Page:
Moving a single herd can take about the same amount of time, regardless of how many animals are in it. Combining herds means fewer grazing moves and less need for infrastructure. Combine your herds as much as possible. Cows, heifers, and yearlings can all be pastured in one large grazing rotation. You’ll save vast amounts of money, your pastures will appreciate it, and your stock will show it for the effort.
Ways to Finish Beef Cattle at Reduced Cost
Now to the main subject. Rearing cattle at low cost with increased return should always be the motive of every livestock farmer, hence, to achieve this, I would recommend the following procedures:
#1. Purchase Cost
A completed beef animal’s most significant cost is the feedlot. Proper budgeting prior to purchase is extremely important in tight margin times. Good records of past close-outs and past performance of cattle from a source can be useful in projecting cattle performance. It is important to know that the cheapest cattle, depending upon performance and efficiency, may not be the most profitable. Be realistic when budgeting for new feeder cattle, and remember to pay close attention to market conditions. Periods of low prices and price volatility can provide opportunities for good cattle buyers.
#2. Use of Feed Additives
As feed prices are rising, the payback for improved efficiency increases while the use of ionophores like Bovatec, Catalyst, and Rumensin are greater. Optaflexx will improve carcass gain in the last 28 days of feeding.
#3. Implants or Artificial Insemination
The technology of implanting can improve efficiency by 10 to 15%. Learn about the different implanting strategies and choose the one that matches your cattle and management practices.
#4. Keeping Good Records
In order for producers to make timely marketing and management decisions, it is necessary to monitor feedlot performance and costs so that mid-course adjustments can be made. Because feed costs are rising and cattle prices are changing, it is important to understand current production costs.
#5. Feed Bunk Management
Optimizing feed bunk management can help reduce the incidence of low-level acidosis that occurs with high-grain rations. In addition, using bunk scoring or similar methods to reduce feed waste during high grain cost periods can yield substantial savings. The advantage of using a feed bunk may be increased performance and efficiency by reducing the variance in daily feed consumption. Good feed bunk management also involves correct feed mixing of feed ingredients and accurate weighing of feed ingredients.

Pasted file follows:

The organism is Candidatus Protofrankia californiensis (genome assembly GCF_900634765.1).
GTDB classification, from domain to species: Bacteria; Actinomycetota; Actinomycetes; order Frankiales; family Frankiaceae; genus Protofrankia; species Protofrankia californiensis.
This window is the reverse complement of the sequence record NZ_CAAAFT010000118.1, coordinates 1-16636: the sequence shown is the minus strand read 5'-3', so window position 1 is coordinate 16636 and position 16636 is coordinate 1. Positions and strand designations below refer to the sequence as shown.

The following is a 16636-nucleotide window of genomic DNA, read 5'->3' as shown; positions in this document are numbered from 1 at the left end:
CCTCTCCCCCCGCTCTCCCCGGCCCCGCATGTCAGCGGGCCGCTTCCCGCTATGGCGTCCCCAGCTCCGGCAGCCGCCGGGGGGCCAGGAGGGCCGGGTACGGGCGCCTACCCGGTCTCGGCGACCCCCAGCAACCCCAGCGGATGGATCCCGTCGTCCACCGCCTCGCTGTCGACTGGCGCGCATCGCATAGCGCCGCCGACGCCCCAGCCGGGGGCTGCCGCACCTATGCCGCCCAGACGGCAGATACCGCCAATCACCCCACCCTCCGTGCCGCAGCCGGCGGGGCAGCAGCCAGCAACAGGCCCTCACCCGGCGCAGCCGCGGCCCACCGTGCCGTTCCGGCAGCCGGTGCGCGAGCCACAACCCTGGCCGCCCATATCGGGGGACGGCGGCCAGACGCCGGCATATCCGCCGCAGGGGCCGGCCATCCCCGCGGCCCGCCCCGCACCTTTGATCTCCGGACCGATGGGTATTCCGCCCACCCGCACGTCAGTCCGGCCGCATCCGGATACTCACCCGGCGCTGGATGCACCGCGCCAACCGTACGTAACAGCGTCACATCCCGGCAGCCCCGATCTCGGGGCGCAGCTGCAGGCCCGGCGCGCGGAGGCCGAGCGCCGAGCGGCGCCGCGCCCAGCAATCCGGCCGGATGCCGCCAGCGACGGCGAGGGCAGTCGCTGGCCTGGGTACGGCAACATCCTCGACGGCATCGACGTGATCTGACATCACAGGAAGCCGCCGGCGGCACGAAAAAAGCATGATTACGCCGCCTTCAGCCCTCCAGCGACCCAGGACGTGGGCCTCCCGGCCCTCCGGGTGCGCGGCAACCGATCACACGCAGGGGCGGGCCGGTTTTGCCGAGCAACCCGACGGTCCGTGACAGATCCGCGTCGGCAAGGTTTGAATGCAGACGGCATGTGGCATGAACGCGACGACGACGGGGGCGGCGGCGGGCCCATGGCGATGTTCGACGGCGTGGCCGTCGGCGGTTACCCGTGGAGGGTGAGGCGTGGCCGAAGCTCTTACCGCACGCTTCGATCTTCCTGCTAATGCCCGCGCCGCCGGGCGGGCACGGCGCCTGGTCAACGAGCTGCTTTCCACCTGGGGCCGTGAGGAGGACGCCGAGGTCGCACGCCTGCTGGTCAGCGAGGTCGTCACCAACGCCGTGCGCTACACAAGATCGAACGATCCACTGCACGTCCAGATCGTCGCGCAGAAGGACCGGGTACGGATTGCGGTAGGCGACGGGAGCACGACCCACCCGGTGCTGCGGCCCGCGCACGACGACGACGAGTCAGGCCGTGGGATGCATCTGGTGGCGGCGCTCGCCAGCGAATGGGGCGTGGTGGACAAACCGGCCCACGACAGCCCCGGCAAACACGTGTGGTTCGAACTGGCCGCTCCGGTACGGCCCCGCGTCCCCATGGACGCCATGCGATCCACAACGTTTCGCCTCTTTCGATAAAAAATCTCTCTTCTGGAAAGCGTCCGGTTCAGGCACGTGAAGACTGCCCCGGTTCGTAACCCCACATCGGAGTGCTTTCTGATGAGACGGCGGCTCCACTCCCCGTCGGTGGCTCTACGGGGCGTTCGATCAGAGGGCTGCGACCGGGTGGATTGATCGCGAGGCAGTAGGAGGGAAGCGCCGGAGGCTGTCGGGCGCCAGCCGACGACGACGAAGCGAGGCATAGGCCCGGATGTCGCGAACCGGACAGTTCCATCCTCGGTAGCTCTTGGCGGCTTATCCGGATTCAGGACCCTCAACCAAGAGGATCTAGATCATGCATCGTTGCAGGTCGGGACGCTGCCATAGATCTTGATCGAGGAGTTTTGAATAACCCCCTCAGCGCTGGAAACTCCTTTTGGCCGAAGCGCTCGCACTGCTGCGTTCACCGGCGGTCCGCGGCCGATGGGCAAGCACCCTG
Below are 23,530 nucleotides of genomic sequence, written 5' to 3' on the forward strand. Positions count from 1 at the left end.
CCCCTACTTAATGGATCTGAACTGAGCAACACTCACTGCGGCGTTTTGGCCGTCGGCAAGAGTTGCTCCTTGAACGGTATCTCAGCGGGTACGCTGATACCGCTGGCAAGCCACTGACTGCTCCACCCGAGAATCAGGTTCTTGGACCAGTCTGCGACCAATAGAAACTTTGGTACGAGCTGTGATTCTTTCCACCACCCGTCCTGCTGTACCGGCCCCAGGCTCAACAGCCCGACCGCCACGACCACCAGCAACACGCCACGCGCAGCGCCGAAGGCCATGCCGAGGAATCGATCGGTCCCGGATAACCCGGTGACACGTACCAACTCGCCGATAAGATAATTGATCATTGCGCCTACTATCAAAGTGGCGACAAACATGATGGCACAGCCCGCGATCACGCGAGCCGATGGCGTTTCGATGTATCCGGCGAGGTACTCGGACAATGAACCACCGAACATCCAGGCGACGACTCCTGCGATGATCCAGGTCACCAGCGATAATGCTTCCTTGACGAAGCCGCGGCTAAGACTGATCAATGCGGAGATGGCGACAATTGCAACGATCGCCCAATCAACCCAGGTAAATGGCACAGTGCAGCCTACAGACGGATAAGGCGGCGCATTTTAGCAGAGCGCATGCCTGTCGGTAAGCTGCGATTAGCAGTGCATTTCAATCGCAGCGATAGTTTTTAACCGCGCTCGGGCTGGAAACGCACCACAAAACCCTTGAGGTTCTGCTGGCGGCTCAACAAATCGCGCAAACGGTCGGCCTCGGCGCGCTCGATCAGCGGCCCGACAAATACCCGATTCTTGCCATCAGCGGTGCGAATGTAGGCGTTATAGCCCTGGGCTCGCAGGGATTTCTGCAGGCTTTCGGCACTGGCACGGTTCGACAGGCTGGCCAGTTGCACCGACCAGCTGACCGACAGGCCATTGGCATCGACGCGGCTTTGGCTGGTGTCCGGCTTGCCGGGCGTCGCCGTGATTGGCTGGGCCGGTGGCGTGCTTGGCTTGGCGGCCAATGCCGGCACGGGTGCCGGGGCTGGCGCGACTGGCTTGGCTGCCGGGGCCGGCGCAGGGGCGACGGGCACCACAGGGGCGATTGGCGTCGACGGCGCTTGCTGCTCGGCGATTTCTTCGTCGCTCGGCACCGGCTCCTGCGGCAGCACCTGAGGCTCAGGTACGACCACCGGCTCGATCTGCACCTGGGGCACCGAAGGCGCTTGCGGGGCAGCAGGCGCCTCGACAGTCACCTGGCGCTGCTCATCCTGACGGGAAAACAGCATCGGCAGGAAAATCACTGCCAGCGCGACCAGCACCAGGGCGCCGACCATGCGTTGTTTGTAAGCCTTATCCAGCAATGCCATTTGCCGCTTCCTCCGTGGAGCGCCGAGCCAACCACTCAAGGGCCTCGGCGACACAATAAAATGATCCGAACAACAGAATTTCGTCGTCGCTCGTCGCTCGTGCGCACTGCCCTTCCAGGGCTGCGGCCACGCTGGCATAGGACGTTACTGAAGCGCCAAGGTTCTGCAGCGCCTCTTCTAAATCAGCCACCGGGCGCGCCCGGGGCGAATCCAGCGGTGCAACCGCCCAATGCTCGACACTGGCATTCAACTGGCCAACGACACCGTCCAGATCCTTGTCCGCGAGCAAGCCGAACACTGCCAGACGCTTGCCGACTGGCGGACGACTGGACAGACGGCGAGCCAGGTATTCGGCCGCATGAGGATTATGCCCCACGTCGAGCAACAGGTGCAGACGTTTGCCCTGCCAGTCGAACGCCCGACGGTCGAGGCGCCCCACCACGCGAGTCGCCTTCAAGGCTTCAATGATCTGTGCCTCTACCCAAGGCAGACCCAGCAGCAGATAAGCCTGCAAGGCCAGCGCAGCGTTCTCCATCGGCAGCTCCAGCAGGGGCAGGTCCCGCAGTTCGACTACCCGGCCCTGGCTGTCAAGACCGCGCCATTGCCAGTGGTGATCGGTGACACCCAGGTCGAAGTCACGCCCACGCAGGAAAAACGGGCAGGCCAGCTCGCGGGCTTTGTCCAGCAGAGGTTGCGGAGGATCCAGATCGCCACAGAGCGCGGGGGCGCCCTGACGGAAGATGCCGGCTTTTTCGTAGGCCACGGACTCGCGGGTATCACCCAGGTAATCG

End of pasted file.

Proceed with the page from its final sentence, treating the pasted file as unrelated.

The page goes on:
#6. Feeding Alternative Feedstuffs
In addition to low-cost corn, alternative feeds may aid in lowering costs. Your best bet is to look local for feeds that may have advantages over transportation costs. However, changes in the ethanol industry have led to increased volatility and changes in value in corn co-products.
Limited cattle supplies have increased market weights in recent months, but timely marketing can help to reduce the cost of production. It is important to constantly monitor the balance between cost of gain, dressing percentages, and carcass value changes.
#8. Mineral Supplementation
Make necessary adjustments to your mineral supplementation program. Does your pet receive a complete mineral supplement or do you supplement free choice minerals? If you supplement at free choice, is your mineral the correct one? Phosphorous is one of the most expensive nutrients used in most mineral supplements. Supplementation phosphorous is unlikely to be needed if the ration is high in corn or coproducts.
When feed costs are high, improved efficiency with basic management such as simple water maintenance and cleaning can result in big savings. These include feeding cattle at a regular time and location, handling cattle to reduce stress, and monitoring feed ingredients for quality.